Harnessing Investment to Meet Growing Rental Crisis
The UKAA, the membership organisation for the UK Build to Rent (BTR) sector is urging newly elected Scottish Councils to embrace investment in build to rent and co-living to help address the current housing crisis, addressing nationwide shortages of rental stock and providing additional housing supply to help meet housing targets.
Data from the Royal Institution of Chartered Surveyors (RICS) shows that in Scotland demand for rental housing had risen by over a third in the last three months, while supply had dropped by around 50 per cent, leading to an expectation that rents in Scotland will rise faster than in England and Wales.
Gillian McLees, UKAA Scotland Chair and Director of BTR at Rettie & Co., commented:
“2022 is set to be a pivotal year in the BTR sector in Scotland with the launch of landmark schemes to the public and long awaited buildings becoming operational. The UKAA and the UKAA Scotland Steering Committee are committed to the success of this sector and providing the rented homes that Scotland desperately needs.”
What is BTR?
BTR is a relatively new model for creating new homes in the UK, where all the properties are built for rent, not for sale and are located in close proximity to amenities, places of work and transport links.
Co-living is a type of communal living in which residents get a private bedroom, with the opportunity to share meals and discussions in common living areas.
Residents of BTR/co-living are offered long-term security of tenure, with the flexibility of renting and have access to wider on-site amenities, such as gyms and community space, extending beyond the traditional boundaries of an individual housing unit.
With a lack of high quality private rented sector housing available on the market, BTR and co-living offer a solution to this.
BTR and co-living are especially attractive to a younger demographic, for whom there is a huge demand for a new form of housing.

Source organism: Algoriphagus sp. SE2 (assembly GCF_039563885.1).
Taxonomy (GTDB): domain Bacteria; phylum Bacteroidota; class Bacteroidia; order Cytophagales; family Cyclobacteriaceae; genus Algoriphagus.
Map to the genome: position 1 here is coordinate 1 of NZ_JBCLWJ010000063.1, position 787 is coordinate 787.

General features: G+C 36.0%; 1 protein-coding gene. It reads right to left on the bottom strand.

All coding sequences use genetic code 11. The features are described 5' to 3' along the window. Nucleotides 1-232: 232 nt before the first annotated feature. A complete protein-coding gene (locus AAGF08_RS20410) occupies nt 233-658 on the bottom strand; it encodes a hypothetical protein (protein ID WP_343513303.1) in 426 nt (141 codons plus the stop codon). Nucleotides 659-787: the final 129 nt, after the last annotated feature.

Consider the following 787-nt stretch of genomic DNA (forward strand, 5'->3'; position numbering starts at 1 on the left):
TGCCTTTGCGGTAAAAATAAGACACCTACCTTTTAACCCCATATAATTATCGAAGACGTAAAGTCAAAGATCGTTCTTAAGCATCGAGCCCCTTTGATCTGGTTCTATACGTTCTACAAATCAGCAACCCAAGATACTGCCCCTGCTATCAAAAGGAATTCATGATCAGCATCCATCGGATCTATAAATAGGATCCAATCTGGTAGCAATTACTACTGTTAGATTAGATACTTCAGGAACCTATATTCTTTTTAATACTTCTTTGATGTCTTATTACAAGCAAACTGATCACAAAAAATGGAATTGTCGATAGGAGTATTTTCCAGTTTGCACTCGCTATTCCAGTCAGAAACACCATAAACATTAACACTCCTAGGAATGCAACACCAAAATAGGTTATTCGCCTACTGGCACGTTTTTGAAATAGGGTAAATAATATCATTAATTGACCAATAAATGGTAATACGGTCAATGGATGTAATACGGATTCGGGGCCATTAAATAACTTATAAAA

Adopting BTR and co-living will aim to ensure that Scotland’s cities remain competitive with other big cities in the UK that are attracting billions of pounds of investment. Currently lagging well behind these, BTR north of the border offers the opportunity for high quality residential development.
While the planning pipeline in Scotland has grown 69 per cent since Q1 2020, bringing the total headline figure to 12,245 homes, the sector however remains nascent, with just c.1,000 homes currently operational. This accounts for just 1.4 per cent of all completed BTR homes in the UK. There is however the potential for the sector to reach over 100,000 homes at full maturity, a third of private rented sector (PRS) households.
The pipeline in Edinburgh and Glasgow represents 6.7 per cent and 10 per cent of current private rented sector households, respectively. There is great capacity for growth given the pipelines in Manchester, Birmingham and Leeds represent 29.6 per cent, 15.5 per cent and 13.1 per cent of current PRS households.
BTR schemes in Glasgow include proposals for 324 homes at Buchanan Wharf and 685 BTR and co-Living homes at Portcullis House, with 338 homes at Skyliner and 476 homes at Fountainbridge in Edinburgh.
While the focus is currently on Edinburgh and Glasgow to host BTR/co-living, both Aberdeen and Dundee are being highlighted as potential locations for future supply. Indeed, Scotland’s first institutionally funded BTR development was in Aberdeen.